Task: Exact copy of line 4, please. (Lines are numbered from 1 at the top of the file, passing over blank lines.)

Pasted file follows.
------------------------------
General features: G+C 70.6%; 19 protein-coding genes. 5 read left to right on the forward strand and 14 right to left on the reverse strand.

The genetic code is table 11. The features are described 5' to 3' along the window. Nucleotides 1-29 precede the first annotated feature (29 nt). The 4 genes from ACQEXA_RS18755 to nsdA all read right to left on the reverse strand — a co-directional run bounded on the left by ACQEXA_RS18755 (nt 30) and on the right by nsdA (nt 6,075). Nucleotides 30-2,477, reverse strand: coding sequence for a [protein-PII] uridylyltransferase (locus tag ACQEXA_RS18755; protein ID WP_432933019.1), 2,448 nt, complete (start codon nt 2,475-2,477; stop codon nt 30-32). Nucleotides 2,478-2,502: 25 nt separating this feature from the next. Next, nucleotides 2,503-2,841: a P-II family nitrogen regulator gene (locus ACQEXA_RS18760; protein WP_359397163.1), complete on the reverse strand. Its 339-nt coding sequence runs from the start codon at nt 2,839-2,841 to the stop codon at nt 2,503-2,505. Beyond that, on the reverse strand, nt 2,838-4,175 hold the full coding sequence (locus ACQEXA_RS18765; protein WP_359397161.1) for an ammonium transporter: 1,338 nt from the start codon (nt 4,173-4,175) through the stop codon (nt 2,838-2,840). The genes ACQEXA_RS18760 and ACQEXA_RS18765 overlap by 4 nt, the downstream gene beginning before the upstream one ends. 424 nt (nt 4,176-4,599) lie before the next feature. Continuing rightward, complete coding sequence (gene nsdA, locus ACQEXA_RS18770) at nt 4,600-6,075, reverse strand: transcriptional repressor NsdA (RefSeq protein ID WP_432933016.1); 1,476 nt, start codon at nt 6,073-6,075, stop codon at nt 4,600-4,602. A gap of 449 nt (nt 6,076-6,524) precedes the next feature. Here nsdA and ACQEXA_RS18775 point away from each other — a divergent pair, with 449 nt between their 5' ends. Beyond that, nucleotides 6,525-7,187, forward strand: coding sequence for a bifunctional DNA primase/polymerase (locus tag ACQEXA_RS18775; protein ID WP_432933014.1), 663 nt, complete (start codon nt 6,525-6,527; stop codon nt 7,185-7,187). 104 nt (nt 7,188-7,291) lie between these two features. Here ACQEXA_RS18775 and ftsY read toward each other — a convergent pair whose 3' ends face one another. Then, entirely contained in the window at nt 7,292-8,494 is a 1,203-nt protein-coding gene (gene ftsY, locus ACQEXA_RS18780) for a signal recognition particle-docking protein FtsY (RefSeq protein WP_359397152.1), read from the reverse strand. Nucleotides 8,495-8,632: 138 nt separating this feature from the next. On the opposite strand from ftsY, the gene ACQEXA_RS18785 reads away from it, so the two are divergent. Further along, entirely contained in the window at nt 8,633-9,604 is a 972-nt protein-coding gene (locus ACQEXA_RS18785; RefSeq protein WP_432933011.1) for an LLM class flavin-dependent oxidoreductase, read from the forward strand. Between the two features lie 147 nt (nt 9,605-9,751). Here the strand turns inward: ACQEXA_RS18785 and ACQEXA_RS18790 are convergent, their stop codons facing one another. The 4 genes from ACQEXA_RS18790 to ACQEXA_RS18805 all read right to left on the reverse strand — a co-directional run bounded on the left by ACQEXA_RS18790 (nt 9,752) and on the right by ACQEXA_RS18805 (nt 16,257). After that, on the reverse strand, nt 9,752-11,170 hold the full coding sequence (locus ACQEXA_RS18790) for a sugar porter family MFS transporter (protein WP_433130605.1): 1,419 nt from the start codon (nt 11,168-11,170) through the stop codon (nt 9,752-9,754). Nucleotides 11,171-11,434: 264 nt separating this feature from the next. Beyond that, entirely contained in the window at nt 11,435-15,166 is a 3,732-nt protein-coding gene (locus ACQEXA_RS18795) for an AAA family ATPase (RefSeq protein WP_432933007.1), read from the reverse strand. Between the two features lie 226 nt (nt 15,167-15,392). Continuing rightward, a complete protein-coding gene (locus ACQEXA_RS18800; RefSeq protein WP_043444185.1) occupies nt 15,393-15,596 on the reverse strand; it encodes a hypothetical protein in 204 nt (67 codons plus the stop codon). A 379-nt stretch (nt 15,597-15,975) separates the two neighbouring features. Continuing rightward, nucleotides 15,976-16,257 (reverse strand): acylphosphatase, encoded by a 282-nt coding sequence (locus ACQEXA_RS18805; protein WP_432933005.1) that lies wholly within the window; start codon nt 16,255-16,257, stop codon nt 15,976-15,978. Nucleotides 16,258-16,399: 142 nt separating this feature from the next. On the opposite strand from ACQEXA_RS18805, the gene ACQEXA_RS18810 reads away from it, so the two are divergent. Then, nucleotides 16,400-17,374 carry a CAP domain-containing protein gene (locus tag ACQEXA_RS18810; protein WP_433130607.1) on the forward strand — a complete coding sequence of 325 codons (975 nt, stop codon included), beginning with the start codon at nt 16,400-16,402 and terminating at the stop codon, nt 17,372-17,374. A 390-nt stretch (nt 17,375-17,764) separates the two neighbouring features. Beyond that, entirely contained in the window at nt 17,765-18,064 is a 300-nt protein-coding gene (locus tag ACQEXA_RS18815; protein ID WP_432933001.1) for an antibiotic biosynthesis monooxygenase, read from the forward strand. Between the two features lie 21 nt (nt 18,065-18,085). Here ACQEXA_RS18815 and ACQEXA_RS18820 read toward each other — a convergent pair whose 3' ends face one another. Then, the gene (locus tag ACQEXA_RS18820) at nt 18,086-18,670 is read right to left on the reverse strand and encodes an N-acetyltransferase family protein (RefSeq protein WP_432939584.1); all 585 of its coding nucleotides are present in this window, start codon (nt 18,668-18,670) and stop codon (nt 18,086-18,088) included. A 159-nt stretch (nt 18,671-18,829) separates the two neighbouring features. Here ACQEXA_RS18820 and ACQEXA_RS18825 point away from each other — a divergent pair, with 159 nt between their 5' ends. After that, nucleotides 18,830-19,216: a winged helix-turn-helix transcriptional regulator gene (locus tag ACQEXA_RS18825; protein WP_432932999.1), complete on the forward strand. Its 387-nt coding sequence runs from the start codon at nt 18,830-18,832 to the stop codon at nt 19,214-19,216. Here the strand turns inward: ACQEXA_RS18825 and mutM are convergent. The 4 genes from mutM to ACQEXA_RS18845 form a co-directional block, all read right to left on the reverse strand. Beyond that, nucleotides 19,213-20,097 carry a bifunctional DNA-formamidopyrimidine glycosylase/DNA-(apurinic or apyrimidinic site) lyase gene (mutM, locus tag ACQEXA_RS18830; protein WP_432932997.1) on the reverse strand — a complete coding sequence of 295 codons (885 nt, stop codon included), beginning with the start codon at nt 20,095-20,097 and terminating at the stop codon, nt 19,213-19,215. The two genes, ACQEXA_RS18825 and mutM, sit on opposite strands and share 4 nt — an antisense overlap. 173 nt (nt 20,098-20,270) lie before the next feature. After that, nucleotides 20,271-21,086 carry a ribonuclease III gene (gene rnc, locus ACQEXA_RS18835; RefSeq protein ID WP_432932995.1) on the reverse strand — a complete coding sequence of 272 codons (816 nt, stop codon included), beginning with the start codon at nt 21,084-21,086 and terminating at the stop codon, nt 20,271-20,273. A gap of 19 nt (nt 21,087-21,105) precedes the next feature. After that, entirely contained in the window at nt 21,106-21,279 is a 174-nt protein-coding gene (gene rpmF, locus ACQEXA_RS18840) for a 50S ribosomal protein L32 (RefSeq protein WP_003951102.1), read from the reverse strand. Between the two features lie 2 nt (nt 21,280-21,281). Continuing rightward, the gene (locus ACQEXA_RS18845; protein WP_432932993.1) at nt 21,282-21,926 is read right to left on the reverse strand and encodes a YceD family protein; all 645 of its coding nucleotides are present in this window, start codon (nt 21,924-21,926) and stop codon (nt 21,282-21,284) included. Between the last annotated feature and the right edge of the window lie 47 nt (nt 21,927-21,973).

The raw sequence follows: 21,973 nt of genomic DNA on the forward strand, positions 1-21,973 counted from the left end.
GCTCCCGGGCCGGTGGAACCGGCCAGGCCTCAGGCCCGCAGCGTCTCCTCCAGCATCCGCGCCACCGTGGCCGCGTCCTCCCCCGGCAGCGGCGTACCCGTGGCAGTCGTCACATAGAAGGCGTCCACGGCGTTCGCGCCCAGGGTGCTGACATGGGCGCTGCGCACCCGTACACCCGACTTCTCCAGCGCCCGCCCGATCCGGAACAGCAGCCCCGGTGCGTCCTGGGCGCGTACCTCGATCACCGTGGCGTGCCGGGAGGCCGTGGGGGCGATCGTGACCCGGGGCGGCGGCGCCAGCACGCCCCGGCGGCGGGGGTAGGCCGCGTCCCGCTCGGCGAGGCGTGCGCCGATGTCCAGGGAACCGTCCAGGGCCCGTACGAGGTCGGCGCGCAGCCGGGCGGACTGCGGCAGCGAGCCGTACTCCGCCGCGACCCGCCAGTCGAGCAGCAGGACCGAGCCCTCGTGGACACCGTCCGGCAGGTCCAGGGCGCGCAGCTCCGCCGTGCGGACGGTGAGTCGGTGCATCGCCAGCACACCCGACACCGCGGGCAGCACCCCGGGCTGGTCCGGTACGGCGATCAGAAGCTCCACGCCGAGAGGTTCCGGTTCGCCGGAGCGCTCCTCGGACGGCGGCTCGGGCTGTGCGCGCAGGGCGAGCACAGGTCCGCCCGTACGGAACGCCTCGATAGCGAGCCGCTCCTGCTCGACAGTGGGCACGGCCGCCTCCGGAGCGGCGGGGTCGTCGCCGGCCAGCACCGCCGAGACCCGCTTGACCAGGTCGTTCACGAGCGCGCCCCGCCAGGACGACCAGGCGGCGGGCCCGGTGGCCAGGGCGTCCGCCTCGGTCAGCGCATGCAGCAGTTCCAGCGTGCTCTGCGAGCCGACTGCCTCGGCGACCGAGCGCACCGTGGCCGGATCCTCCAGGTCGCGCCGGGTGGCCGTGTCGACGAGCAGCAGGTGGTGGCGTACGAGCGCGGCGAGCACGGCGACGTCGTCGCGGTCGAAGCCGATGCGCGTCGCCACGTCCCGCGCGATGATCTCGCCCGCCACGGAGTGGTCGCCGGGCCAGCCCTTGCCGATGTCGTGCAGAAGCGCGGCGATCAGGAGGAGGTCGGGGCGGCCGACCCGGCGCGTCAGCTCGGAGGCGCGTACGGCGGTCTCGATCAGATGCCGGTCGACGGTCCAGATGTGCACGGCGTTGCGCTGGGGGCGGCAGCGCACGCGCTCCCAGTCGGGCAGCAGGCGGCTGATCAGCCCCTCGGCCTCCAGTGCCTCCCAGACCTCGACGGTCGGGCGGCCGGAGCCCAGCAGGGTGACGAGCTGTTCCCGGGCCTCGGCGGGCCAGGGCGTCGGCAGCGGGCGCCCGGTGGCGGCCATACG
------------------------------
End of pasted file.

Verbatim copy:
GCTCCCGGGCCGGTGGAACCGGCCAGGCCTCAGGCCCGCAGCGTCTCCTCCAGCATCCGCGCCACCGTGGCCGCGTCCTCCCCCGGCAGCGGCGTACCCGTGGCAGTCGTCACATAGAAGGCGTCCACGGCGTTCGCGCCCAGGGTGCTGACATGGGCGCTGCGCACCCGTACACCCGACTTCTCCAGCGCCCGCCCGATCCGGAACAGCAGCCCCGGTGCGTCCTGGGCGCGTACCTCGATCACCGTGGCGTGCCGGGAGGCCGTGGGGGCGATCGTGACCCGGGGCGGCGGCGCCAGCACGCCCCGGCGGCGGGGGTAGGCCGCGTCCCGCTCGGCGAGGCGTGCGCCGATGTCCAGGGAACCGTCCAGGGCCCGTACGAGGTCGGCGCGCAGCCGGGCGGACTGCGGCAGCGAGCCGTACTCCGCCGCGACCCGCCAGTCGAGCAGCAGGACCGAGCCCTCGTGGACACCGTCCGGCAGGTCCAGGGCGCGCAGCTCCGCCGTGCGGACGGTGAGTCGGTGCATCGCCAGCACACCCGACACCGCGGGCAGCACCCCGGGCTGGTCCGGTACGGCGATCAGAAGCTCCACGCCGAGAGGTTCCGGTTCGCCGGAGCGCTCCTCGGACGGCGGCTCGGGCTGTGCGCGCAGGGCGAGCACAGGTCCGCCCGTACGGAACGCCTCGATAGCGAGCCGCTCCTGCTCGACAGTGGGCACGGCCGCCTCCGGAGCGGCGGGGTCGTCGCCGGCCAGCACCGCCGAGACCCGCTTGACCAGGTCGTTCACGAGCGCGCCCCGCCAGGACGACCAGGCGGCGGGCCCGGTGGCCAGGGCGTCCGCCTCGGTCAGCGCATGCAGCAGTTCCAGCGTGCTCTGCGAGCCGACTGCCTCGGCGACCGAGCGCACCGTGGCCGGATCCTCCAGGTCGCGCCGGGTGGCCGTGTCGACGAGCAGCAGGTGGTGGCGTACGAGCGCGGCGAGCACGGCGACGTCGTCGCGGTCGAAGCCGATGCGCGTCGCCACGTCCCGCGCGATGATCTCGCCCGCCACGGAGTGGTCGCCGGGCCAGCCCTTGCCGATGTCGTGCAGAAGCGCGGCGATCAGGAGGAGGTCGGGGCGGCCGACCCGGCGCGTCAGCTCGGAGGCGCGTACGGCGGTCTCGATCAGATGCCGGTCGACGGTCCAGATGTGCACGGCGTTGCGCTGGGGGCGGCAGCGCACGCGCTCCCAGTCGGGCAGCAGGCGGCTGATCAGCCCCTCGGCCTCCAGTGCCTCCCAGACCTCGACGGTCGGGCGGCCGGAGCCCAGCAGGGTGACGAGCTGTTCCCGGGCCTCGGCGGGCCAGGGCGTCGGCAGCGGGCGCCCGGTGGCGGCCATACG